Ten Minutes with Richie Cunningham
NFL pro turned pharmaceutical CEO
Photo by Stan Godlewski
Richie Cunningham spent the 1990s seesawing between the life of a pro athlete and that of a healthcare executive. So how does he end up here: an All-Pro NFL placekicker from Louisiana who is now CEO of Icagen, a North Carolina–based pharmaceutical company that specializes in early drug discovery? We sat down with Cunningham to trace the arc of his fascinating career—from the Dallas Cowboys to Boehringer Ingelheim, which brought him to Ridgefield.
Your career has taken an unusual path. Help us connect the dots.
I grew up in south Louisiana, and most of the kids there went into the oil or seafood industry. Sports were an escape for me. I played baseball at the University of Louisiana at Lafayette, which paid for my books. And I walked onto the football team. I probably only kicked 12 field goals my entire college career.
So how did you turn pro?
After college, I flew around to tryouts, slept in my car, put myself into debt. I got invited to camp for the Cowboys in 1994, worked my way up to number one, and then missed a couple of 52-yard kicks in preseason. So I missed the team.
Was that a big disappointment?
That was the best thing that could have happened to me. I never wanted to forsake my career for something that was a long shot. And I had a background in marketing, so I got a job in San Diego with a medical company. My boss there—a mentor of mine—told me I shouldn’t give up on the NFL. I almost made the Packers in 1996, and then landed the starting job for the Cowboys in 1997.
You played on a team with Troy Aikman, Emmit Smith, and Herschel Walker, but only you and Deion Sanders made All-Pro. Ever tease your teammates about that?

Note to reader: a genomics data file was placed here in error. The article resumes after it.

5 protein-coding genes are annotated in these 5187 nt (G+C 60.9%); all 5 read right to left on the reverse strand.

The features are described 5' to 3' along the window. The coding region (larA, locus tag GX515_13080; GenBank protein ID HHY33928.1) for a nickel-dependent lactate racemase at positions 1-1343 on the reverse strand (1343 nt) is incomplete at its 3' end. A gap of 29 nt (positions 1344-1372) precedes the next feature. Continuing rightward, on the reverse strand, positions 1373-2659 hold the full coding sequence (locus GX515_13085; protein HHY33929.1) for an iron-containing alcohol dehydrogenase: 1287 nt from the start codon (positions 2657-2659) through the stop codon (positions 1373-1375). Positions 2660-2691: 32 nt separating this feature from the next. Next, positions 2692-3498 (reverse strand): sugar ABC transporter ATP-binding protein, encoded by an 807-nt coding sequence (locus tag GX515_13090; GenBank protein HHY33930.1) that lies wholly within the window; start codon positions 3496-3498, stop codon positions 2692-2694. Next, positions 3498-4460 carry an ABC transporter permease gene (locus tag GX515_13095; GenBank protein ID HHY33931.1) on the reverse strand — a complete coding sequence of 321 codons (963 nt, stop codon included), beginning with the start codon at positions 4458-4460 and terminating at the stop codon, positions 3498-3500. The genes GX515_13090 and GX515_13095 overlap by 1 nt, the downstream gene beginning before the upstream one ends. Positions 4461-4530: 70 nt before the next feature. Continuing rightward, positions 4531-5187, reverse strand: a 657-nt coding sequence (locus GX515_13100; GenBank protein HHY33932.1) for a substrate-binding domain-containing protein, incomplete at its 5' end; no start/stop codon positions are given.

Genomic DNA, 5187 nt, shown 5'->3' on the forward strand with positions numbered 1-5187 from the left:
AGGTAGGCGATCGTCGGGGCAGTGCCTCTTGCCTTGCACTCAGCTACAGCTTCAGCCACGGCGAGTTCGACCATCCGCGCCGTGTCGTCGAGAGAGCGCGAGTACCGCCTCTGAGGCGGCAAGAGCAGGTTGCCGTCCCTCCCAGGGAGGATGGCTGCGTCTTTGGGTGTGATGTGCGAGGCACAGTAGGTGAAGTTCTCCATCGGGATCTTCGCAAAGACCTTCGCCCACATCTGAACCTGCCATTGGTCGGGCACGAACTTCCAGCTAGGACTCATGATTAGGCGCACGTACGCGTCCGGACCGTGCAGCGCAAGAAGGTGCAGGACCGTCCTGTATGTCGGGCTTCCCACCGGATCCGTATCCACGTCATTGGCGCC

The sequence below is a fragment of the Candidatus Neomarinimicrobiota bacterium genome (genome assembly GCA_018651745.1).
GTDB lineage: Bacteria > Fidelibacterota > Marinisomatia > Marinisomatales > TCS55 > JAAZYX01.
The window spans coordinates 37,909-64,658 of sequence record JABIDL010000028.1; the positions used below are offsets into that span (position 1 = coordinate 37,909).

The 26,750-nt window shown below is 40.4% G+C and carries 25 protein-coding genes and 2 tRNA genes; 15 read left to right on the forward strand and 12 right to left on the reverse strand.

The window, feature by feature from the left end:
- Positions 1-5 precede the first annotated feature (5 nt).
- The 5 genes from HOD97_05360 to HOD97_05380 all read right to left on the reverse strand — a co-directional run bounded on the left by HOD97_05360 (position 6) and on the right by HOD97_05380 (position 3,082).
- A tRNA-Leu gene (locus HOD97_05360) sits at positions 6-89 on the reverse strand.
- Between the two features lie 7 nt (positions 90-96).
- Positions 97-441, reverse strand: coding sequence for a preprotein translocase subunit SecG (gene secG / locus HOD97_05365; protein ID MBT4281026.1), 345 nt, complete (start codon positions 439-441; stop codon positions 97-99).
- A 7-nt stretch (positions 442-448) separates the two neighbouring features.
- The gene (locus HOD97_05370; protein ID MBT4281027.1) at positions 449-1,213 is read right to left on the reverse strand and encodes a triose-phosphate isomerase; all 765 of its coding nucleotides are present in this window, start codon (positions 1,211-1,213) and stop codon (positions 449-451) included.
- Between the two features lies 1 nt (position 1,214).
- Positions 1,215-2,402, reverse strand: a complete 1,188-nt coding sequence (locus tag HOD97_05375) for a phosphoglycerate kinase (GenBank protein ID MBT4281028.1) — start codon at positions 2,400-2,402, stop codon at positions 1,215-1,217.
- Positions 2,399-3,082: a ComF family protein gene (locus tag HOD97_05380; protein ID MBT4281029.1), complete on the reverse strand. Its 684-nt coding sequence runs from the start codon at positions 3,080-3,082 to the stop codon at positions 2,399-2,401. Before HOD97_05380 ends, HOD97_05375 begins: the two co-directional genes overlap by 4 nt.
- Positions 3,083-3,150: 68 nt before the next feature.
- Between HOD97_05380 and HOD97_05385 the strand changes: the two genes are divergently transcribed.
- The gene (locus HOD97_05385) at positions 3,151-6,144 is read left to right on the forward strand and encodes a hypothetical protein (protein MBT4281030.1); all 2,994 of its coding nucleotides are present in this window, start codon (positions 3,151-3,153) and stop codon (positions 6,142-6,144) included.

Ha! No. At that point I knew I had a once-in-a-lifetime opportunity. I knew it would be short-lived, so in the off-season I went back to California and worked full-time.
How are things in an NFL locker room for a placekicker named Richie Cunningham?
Personalities are different in the locker room than in front of the camera. Deion in Dallas and Reggie White in Carolina were the nicest guys. A lot of kickers keep to themselves, but when I went to the Cowboys, I wanted them to know that I worked as hard as everyone else. I would pull the sleds. I would run the scout-team quarterback. And yes, they called me Opie.
What was the most pressure-packed kick you made in the NFL?
My first one! It was 1997, Three River Stadium in Pittsburgh. And it was, you guessed it, a 52-yarder from the left hash.
How did dealing with that pressure help in your business career?
Well, my whole NFL career helped me. Nothing ever comes easy in business. There is always a challenge, always stress. It comes down to who can remain composed in those situations.
If or when the Affordable Care Act is repealed, how will that affect Icagen?
I don’t think it will impact us too much. The bottom line is that, for many people, pharmaceuticals provide the most effective way to manage care outside of healthy living. So we’re in favor of anything that increases the access to life-saving drugs.